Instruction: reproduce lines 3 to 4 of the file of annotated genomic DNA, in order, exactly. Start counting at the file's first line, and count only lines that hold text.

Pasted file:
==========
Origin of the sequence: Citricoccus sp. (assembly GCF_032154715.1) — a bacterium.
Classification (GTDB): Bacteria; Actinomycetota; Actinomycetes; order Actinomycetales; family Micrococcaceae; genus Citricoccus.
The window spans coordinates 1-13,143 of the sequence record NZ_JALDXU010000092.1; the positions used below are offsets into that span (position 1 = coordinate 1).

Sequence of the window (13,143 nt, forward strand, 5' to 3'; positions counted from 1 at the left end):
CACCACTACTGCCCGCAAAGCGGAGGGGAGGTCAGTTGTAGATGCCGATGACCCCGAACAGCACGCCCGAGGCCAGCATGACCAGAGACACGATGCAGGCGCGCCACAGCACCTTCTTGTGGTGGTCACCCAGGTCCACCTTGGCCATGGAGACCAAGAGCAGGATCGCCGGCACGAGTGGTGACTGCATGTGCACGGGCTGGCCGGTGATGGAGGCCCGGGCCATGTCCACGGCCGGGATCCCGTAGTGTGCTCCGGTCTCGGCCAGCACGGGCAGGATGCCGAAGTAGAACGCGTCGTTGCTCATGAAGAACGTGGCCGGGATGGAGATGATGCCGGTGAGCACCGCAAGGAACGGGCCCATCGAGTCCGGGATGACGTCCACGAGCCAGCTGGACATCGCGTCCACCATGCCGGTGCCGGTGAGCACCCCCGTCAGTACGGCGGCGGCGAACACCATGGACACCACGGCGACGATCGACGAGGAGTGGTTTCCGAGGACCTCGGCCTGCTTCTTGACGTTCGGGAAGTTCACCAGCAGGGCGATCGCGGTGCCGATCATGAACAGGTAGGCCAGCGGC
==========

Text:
The window spans coordinates 1-13,143 of the sequence record NZ_JALDXU010000092.1; the positions used below are offsets into that span (position 1 = coordinate 1).

Sequence of the window (13,143 nt, forward strand, 5' to 3'; positions counted from 1 at the left end):